Trump Is Waging War on the VA's Union, and Workers Are Living in Fear

The biggest public sector union contract in the country could be a disaster without political intervention

Hamilton Nolan

Scott Varley/MediaNews Group/Torrance Daily Breeze via Getty Images

As Don­ald Trump cam­paigns for reelec­tion by declar­ing his love for the mil­i­tary and its vet­er­ans, the union that rep­re­sents more than a quar­ter of a mil­lion Depart­ment of Vet­er­ans Affairs (VA) employ­ees says that the Trump admin­is­tra­tion has cre­at­ed an atmos­phere of fear and retal­i­a­tion among the peo­ple tasked with tak­ing care of America’s veterans.

More than 250,000 VA work­ers are rep­re­sent­ed by the Amer­i­can Fed­er­a­tion of Gov­ern­ment Employ­ees (AFGE), and the union says that the VA’s con­tract is the largest sin­gle pub­lic sec­tor union con­tract in the coun­try. Nego­ti­a­tions for a new con­tract are cur­rent­ly mired before a Fed­er­al Ser­vices Impasse Pan­el,” which is tasked with resolv­ing bar­gain­ing dis­putes. (AFGE also filed a law­suit against the pan­el itself, charg­ing that its anti-union pres­i­den­tial appointees were improp­er­ly installed. Regard­less, the union expects the pan­el to ren­der a deci­sion on its con­tract in a mat­ter of weeks). The bureau­crat­ic maneu­ver­ings sur­round­ing the con­tract are just the lat­est man­i­fes­ta­tion of a years-long cru­sade by the Trump admin­is­tra­tion to crush fed­er­al unions — one that VA union lead­ers say is push­ing their mem­bers to the break­ing point. 

In These Times spoke to the pres­i­dents of three AFGE union locals, who rep­re­sent thou­sands of VA mem­bers across the coun­try. They paint­ed a pic­ture of an agency in which employ­ees live in fear of retal­i­a­tion from man­age­ment if they speak out about injus­tice in the work­place. And they say that the effects of a set of 2018 Trump admin­is­tra­tion exec­u­tive orders that dras­ti­cal­ly restrict­ed the union’s rights — in par­tic­u­lar by slash­ing the offi­cial time” pro­vi­sion giv­ing access to union rep­re­sen­ta­tives at work, and by kick­ing the unions out of their long­time office space inside VA build­ings — have weak­ened the VA itself and made work­ers’ lives hard­er, even jeop­ar­diz­ing safe­ty in the midst of a pan­dem­ic. The real­i­ty for VA employ­ees is quite dif­fer­ent from Trump’s rhetoric about valu­ing vet­er­ans above all.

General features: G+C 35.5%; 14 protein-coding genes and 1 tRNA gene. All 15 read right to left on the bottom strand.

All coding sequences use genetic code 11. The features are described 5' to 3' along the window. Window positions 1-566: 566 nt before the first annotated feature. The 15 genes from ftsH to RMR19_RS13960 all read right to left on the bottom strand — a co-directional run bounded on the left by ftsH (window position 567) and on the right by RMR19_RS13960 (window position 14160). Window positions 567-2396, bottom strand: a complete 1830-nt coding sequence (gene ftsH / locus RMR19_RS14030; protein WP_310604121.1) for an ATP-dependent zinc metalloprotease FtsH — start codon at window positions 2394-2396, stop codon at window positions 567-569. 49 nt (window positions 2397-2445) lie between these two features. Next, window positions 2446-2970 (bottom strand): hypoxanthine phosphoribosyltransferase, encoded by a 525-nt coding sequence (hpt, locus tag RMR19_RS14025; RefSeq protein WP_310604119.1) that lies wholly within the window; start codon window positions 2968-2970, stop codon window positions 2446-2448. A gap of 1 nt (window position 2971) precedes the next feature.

Keena Smith, the pres­i­dent of AFGE Local 2192 in St. Louis, says that the Trump administration’s orders have evis­cer­at­ed the union’s last con­tract, strip­ping out health and safe­ty pro­vi­sions and whistle­blow­er pro­tec­tions, and severe­ly cut­ting back employ­ees’ rights to fight back against dis­ci­pli­nary actions. She describes a work­place in which VA employ­ees who process claims are ter­ri­fied” that they will be fired for fail­ing to meet unre­al­is­tic quotas. 

It’s def­i­nite­ly changed how we work and how we’re able to ser­vice our employ­ees. Over 80% of the employ­ees [here] are vet­er­ans them­selves,” says Smith, who is also a U.S. mil­i­tary vet­er­an. These attacks become per­son­al… this is the thanks that you give those vet­er­ans who have already done their time. You put on fear tac­tics, and stan­dards that are almost impos­si­ble to make.” 

Smith seems gen­uine­ly stag­gered by the con­tempt with which the admin­is­tra­tion has treat­ed her union mem­bers, who process ben­e­fit and com­pen­sa­tion claims for vet­er­ans. We lit­er­al­ly got evic­tion notices” for union offices in VA facil­i­ties,” she says, still incred­u­lous. They said, You have to get out or pay rent.’ What?”